Smokers often ask whether new smoking regulations are legal and employers often ask what they can legally do to reduce smoking in the workplace. To best answer both questions, let’s break it down into four specific issues:
The term “Protected Class” is used in United State anti-discrimination law to describe factors which cannot be targeted for discrimination. This includes characteristics such as Race, Color, Religion, Age, Disability, and Genetic information. Currently, smokers are not considered a protected class, however certain states and localities do offer varying levels of protection related to smoking in public spaces, and hiring discrimination.
The United States federal government has made no attempt to enact any nationwide federal smoking ban. That means all smoking bans or protections are created and enforced at a state and local level and subject to local criminal and occupational safety and health laws.
Currently 39 states (81.3% of the US population) are covered by 100% smoke-free laws that require “non-hospitality workplaces and/or restaurants and/or bars” to be 100% smoke-free. (http://www.no-smoke.org/pdf/mediaordlist.pdf)
For an up to date list of state and local smoking bans in your area, visit: http://en.wikipedia.org/wiki/List_of_smoking_bans_in_the_United_States
Many people are surprised to learn that, like smoking bans, the U.S. Federal Government has made no federal laws protecting smokers or entitling smokers to equal protections when it comes to hiring, promotions, etc. This is because the Equal Employment Opportunity Commission does not recognize smokers as a protected class.
Currently, twenty nine states offer varying state-level employment protections for smokers. To find out if your state designates smokers as a protected class, visit the “State Legislated Actions on Tobacco Issues” website provided by the American Lung Associations: http://www.lungusa2.org/slati/states.php. Also, note that once a person is hired, most states forbid firing the person for being a smoker or taking up smoking.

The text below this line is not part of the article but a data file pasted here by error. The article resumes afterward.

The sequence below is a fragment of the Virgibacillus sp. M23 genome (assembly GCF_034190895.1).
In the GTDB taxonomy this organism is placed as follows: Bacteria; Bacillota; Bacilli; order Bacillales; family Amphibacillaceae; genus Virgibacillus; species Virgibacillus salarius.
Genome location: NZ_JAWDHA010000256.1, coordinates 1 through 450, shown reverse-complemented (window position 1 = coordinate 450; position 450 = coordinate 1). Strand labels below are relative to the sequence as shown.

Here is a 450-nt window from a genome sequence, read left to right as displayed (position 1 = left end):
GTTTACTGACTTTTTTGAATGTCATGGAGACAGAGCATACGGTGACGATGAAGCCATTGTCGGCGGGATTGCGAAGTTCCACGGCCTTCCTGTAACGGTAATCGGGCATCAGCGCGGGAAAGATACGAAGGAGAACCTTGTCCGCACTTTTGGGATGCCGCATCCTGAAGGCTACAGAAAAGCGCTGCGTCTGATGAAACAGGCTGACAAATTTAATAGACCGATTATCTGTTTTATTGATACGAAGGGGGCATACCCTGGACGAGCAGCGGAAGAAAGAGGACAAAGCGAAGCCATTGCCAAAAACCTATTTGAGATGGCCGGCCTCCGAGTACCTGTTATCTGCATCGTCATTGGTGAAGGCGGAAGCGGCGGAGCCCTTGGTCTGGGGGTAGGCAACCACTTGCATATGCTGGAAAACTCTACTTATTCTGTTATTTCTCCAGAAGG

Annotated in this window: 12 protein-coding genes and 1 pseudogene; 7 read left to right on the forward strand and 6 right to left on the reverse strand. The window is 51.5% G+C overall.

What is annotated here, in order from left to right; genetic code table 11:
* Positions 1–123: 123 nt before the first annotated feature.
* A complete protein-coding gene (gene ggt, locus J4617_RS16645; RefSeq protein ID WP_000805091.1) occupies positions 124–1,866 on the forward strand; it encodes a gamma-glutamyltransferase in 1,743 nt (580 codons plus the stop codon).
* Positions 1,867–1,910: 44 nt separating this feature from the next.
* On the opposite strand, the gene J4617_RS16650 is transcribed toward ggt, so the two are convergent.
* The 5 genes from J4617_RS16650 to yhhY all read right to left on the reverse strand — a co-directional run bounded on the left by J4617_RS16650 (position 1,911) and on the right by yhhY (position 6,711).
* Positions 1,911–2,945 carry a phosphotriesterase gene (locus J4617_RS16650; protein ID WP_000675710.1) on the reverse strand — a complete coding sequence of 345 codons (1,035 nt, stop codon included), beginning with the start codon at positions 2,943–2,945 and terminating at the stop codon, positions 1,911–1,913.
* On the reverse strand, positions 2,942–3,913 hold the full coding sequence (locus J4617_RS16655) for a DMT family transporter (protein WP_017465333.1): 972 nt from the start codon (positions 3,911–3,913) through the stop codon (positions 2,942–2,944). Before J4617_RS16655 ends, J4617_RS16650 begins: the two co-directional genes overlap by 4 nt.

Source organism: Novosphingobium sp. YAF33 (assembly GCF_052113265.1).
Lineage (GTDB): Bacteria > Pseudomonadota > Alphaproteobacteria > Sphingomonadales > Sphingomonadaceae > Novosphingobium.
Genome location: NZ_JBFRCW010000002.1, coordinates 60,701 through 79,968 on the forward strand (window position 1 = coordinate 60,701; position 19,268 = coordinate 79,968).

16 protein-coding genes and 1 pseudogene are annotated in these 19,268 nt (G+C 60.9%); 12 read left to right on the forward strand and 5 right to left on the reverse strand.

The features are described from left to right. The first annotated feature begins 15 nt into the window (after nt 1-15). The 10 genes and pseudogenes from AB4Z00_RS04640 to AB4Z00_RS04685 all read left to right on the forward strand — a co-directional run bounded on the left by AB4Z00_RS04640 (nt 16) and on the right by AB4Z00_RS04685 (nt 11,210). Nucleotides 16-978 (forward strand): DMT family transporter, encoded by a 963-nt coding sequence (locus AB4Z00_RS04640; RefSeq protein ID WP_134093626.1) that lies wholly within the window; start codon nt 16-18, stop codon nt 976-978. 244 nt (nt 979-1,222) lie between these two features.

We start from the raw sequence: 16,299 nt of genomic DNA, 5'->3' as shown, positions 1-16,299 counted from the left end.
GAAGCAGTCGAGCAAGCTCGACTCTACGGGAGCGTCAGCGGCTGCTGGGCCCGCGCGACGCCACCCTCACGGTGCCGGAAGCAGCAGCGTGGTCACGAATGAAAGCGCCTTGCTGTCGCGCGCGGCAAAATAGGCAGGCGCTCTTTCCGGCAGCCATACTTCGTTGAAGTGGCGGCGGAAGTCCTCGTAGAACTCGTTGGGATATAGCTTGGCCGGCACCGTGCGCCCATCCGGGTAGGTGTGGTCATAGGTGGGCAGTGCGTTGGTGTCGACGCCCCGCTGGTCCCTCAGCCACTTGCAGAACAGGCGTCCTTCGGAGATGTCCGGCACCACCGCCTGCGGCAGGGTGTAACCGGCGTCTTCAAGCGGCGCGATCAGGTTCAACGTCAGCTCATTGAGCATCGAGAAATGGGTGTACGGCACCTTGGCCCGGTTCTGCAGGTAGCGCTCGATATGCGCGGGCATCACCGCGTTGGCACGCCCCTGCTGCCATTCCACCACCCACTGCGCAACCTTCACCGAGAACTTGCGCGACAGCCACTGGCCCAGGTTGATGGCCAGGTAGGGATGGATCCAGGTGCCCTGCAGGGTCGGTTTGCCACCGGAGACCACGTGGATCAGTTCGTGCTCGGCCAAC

As the cost of employee benefits increase, employers become more concerned about how the health of their employees affects their bottom line. The Mayo Clinic estimates that a smoking employee costs $1,300 more each year than a non-smoking employee in medical expenses.
In order to lower medical costs and increase productivity, many employers implement wellness plans that either reward good health or penalize poor health. These plans may reward employees for up to 20% of the overall cost of the coverage. In 2014 that amount will jump to 30% and possibly as high as 50% for wellness plans that specifically address smoking cessation. As allowable rewards increase, smokers will feel increasing financial pressure to quit.
Is this a form of discrimination? The answer is no, as long as the wellness plan meets HIPAA non-discrimination rules. Under HIPPA rules, a simple “participatory” wellness program may require an employee to participate in a smoking cessation program (such as a smoking cessation course) once a year in order to obtain the reward, a different deductible or co-payment. However, the employer cannot require the employee to quit smoking to get the reward and must reimburse the employee for the cost of the program.
A more aggressive “Health Contingent” wellness can provide a reward for quitting; However, the plan must also provide a reasonable alternative standard (or waiver of the standard) to any individual for whom it is unreasonably difficult to quit due to medical conditions. It is important to note that both the Surgeon General and The Diagnostic and Statistical Manual of Mental Disorders state that nicotine addiction is a medical condition. Therefore, your employer is required to provide a reasonable alternative (such as a discount in return for attending educational classes or for trying a nicotine patch).
For details on HIPAA non-discrimination rules, visit this FAQ published by the U.S. Department of Labor: http://www.dol.gov/ebsa/faqs/faq_hipaa_ND.html
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